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Saturday, January 16, 2021

60 years of Memories: Cars in Butler

ON THE SQUARE

60 Years of Memories of Butler

by James Ring

 

When I first arrived in Butler in 1960 I was driving a twice-wrecked ten-year-old Ford coupe, for which I had paid the princely sum of $100, a figure soon doubled by repairs and upgrades. It was powered by a flat-head V-8, and it had a 3-on-the-tree stick shift, a 6-volt electrical system, 16-inch tube-type tires and vacuum windshield wipers. I sold it for what I had in it, a feat never to be repeated in subsequent car ownerships.

 

As my fortunes improved, I moved into a 1955 Chevy BelAir, the cult favorite of the times, and periodically traded every few years for newer and flashier wheels. I had a1956 Ford Crown Vic, and then a 1959 Fairlane, before Don Eads sold me a 1962 Ford with a police interceptor package—spotlight, 375-hp 390 cubic-inch V8, three-speed transmission with overdrive. It had been Red Underwood’s reserve deputy car, and it served me well for years.

 

Butler was replete with automobile offerings then. There were three car dealerships and several used car lots, all ready to upgrade your ride. Cubbins Motor Co. had the Ford dealership at 201 N. Main street, briefly becoming Eads-Parks Motors under the ownership of Don Eads and Wendel Parks. It shortly became Kenny Barr Motors and soon moved out to the corner of Orange and Fort Scott. Stanley Gray had the Pontiac/GMC dealership at 103 East Dakota street, and Kahn Chevrolet and Cadillac was on the Strip, just north of the Super Service station; Lester Kahn, with his son Ronnie, had bought Gilbert Chevrolet, which was once at 107 West Dakota.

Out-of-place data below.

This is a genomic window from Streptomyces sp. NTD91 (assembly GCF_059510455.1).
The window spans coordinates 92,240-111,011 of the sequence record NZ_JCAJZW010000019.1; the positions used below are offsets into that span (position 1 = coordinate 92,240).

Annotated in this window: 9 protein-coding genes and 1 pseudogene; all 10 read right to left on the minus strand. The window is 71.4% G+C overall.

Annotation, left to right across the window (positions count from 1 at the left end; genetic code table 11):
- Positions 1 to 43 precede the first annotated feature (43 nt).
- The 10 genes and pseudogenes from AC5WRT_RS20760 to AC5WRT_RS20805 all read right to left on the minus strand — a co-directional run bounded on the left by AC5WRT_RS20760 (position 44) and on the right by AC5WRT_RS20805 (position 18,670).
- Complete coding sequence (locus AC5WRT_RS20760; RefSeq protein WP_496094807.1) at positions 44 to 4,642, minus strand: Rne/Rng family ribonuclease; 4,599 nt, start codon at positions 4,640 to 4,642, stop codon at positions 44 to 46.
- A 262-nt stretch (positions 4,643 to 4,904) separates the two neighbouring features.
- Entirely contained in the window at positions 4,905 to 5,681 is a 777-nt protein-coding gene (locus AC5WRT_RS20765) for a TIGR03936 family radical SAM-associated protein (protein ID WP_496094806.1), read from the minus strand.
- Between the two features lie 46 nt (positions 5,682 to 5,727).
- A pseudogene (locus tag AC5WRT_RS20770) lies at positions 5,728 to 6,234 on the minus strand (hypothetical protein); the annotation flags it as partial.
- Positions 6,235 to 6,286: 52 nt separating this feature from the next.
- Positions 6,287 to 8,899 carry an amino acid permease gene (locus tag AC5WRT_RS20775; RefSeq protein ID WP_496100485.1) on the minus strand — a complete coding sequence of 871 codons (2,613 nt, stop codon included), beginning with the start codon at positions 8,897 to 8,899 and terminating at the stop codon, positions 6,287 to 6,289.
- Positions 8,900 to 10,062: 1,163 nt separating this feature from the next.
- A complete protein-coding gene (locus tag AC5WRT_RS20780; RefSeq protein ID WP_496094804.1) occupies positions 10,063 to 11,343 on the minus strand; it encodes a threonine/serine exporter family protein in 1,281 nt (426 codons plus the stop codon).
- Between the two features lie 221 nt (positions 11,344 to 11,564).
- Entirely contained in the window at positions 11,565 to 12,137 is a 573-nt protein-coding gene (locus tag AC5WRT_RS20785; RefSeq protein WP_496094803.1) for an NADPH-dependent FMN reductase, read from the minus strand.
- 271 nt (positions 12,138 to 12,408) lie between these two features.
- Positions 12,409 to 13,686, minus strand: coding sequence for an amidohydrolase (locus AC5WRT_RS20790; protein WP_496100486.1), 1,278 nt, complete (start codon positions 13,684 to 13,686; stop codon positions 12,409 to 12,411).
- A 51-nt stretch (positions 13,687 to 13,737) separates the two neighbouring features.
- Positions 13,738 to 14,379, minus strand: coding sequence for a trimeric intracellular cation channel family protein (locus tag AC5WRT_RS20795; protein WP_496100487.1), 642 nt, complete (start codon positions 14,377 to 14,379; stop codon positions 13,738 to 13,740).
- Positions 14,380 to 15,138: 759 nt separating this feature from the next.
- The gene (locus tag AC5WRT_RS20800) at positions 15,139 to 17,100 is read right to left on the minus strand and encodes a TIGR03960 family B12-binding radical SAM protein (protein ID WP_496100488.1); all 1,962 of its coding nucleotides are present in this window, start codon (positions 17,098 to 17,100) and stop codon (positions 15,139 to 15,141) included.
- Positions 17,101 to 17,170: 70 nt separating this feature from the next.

In the 1960s, Don Eads opened a Plymouth/Dodge/Chrysler dealership at 109 West Dakota, with his used car lot across the street. During his tenure, Chrysler brought one of the experimental TurboCars into town to show off, powered by a gas-turbine motor and featuring huge fake jet-exhaust taillight moldings. It was impractical but showy; somewhere I have a picture of it parked at the dealership.

 

For a brief time, after Stanley Gray Motors was destroyed by fire, a Pontiac dealership was located at 620 West Harrison street; Frenchman Gillies Bruneaux ran it first, then Dwain Hall operated it. Over the years, Orville Jackson, Stan Elliott and Bill Hoots sold used cars in various locations around town.

 

It was to be expected that tow, or “wrecker”, service would be provided by car dealers, and Kahn Chevrolet had a tow truck big enough to handle over-the-road trucks. The specialization of such retrieval led to on-call 24-hour wrecker services, offered by Don Malan and by Jazzbo and James Burton. 

 

Today, car dealerships are huge acreages with eagle-eyed sales persons roaming among the dozens of shiny offerings, no longer simple sales offices with a single model in the showroom. And the service bays are lined with computers, devoted to swapping modules instead of fixing things. The government mandates what cars have to be and how they are  to be equipped; they are designed to be thrown away when a major component like the engine, transmission or air bags need replacement. Our once-proud American automobile brands have been over-run by foreign competitors.

 

Long live the muscle cars of the 1960s!